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Through a multimillion-dollar contract with Harris, the Army will deploy the company's Security Threat Avoidance Technology (STAT) Scanner vulnerability assessment tool worldwide, including in all post, camp and station networks, tactical networks, mobile subscriber networks and the Army Tactical Internet.
The Harris tool is the latest addition to a group of scanning tools that the Army uses, said Patrick Swan, a spokesman for the Army's chief information officer.
"Our goal is to automate as much as we can to allow systems administrators to concentrate on the many other things that they are required to do," said Swan. He added that part of the goal of the Harris deployment is to centralise global monitoring at the Pentagon to provide an overall view of the Army's global network risk posture. "Our approach is a defense in depth using many different tools," he said.
Word of the Army programme comes as the SANS Institute, a research organisation for systems administrators and security managers, is close to completing a "consensus list" of the highest-priority vulnerabilities detected by the most popular automated scanning systems.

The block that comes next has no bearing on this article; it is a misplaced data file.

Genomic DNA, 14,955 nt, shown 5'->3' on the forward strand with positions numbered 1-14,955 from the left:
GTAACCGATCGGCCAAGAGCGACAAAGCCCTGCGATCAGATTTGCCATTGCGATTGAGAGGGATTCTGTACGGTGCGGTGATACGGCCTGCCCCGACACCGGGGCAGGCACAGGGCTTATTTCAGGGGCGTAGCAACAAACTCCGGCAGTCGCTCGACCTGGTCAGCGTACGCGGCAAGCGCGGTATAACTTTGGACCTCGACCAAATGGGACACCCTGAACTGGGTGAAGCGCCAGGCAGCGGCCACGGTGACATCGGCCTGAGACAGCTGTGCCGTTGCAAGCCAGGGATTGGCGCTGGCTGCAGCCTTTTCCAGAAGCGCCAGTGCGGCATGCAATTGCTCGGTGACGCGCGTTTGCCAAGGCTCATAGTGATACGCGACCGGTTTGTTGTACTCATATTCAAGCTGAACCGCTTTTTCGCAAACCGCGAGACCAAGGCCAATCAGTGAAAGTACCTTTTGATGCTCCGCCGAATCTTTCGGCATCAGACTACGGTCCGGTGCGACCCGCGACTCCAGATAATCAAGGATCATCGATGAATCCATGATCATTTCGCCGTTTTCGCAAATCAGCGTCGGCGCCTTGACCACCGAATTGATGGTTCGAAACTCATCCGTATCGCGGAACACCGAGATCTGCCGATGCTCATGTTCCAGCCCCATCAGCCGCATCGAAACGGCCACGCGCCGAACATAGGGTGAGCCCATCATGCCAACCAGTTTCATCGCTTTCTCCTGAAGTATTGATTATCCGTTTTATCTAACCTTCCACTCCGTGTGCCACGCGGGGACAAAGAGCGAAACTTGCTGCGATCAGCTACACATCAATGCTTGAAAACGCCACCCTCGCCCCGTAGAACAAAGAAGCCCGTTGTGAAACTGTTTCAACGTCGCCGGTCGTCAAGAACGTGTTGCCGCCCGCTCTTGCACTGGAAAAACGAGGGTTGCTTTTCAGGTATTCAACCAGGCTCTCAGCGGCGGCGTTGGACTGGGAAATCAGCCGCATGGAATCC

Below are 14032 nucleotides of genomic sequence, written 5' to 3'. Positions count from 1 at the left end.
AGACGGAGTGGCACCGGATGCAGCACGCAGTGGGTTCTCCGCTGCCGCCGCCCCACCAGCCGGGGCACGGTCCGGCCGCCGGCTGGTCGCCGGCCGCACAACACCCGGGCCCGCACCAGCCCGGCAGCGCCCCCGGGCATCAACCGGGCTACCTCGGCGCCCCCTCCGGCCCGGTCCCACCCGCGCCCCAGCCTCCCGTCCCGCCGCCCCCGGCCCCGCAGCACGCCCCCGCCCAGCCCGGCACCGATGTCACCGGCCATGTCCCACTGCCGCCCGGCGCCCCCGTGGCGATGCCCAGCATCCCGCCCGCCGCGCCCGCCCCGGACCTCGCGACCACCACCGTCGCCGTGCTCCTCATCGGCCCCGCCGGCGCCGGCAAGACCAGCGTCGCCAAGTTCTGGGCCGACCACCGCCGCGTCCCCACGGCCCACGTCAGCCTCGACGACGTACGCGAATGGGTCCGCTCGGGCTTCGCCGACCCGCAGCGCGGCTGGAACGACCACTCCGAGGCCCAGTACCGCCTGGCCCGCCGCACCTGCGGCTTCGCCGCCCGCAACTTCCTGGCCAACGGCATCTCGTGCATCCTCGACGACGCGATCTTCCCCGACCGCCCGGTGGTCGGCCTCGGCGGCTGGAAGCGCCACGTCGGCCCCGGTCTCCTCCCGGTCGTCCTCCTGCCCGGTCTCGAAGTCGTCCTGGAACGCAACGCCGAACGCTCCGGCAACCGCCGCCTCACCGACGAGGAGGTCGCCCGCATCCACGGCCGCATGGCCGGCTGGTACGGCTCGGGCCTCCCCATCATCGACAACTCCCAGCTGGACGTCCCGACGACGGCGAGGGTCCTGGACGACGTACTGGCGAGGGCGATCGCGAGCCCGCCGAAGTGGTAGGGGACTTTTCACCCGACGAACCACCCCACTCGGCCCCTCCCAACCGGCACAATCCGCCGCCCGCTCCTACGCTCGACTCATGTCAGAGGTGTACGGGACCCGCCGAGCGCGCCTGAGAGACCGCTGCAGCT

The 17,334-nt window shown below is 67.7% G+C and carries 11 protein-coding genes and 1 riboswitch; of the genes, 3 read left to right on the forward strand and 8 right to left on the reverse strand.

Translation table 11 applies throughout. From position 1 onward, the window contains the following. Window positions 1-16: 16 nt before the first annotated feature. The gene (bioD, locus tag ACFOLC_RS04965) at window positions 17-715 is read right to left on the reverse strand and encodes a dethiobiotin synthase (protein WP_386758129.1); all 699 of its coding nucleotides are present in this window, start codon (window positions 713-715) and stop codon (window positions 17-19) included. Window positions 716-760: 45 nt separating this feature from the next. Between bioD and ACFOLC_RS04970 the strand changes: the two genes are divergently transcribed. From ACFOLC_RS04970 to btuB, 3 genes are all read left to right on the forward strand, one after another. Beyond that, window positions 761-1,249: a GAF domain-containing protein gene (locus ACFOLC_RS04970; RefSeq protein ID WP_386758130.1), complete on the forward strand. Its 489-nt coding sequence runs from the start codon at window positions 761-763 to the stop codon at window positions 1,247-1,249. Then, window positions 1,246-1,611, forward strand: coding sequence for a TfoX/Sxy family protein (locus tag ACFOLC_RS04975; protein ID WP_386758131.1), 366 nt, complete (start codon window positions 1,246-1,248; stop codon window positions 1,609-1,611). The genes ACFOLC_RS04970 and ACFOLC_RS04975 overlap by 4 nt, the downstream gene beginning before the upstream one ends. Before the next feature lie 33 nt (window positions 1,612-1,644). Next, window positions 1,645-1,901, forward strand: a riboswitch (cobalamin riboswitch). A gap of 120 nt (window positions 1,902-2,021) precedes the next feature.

The tools include those offered by Internet Security Systems (ISS), Symantec and the National Institute of Standards and Technology, as well as Nessus shareware. Harris' STAT Scanner has not been added yet but likely will be in the near future, said Alan Paller, director of SANS.
"The shortcut to improved security [is] universal, repeatable monitoring," said Paller, adding that NASA uses ISS Scanner to keep tabs on vulnerabilities. "The Army is now trying Harris STAT. The big difference is that NASA picked the most critical vulnerabilities rather than looking at all 2,000. The latter always leads to overload and lack of action. NASA's approach works."
SANS is also working on a site certification program based on the consensus vulnerability list, Paller said. Weekly updates will make the service "enormously useful" to administrators who are increasingly becoming buried under the large volume of scan reports, not knowing which of the problems... are actually important," he said.
A potential difference between the Army's program and one appropriate for a business lies in the level of risk that individual systems face, said Richard Hunter, an analyst at Gartner.
"It's unclear what level of analysis is being done beforehand to determine appropriate levels of security for particular systems," said Hunter, referring to the Army's roll out of STAT Scanner. "In most businesses, it's a waste of resources to protect every system to the maximum extent possible. Some systems just aren't that mission-critical."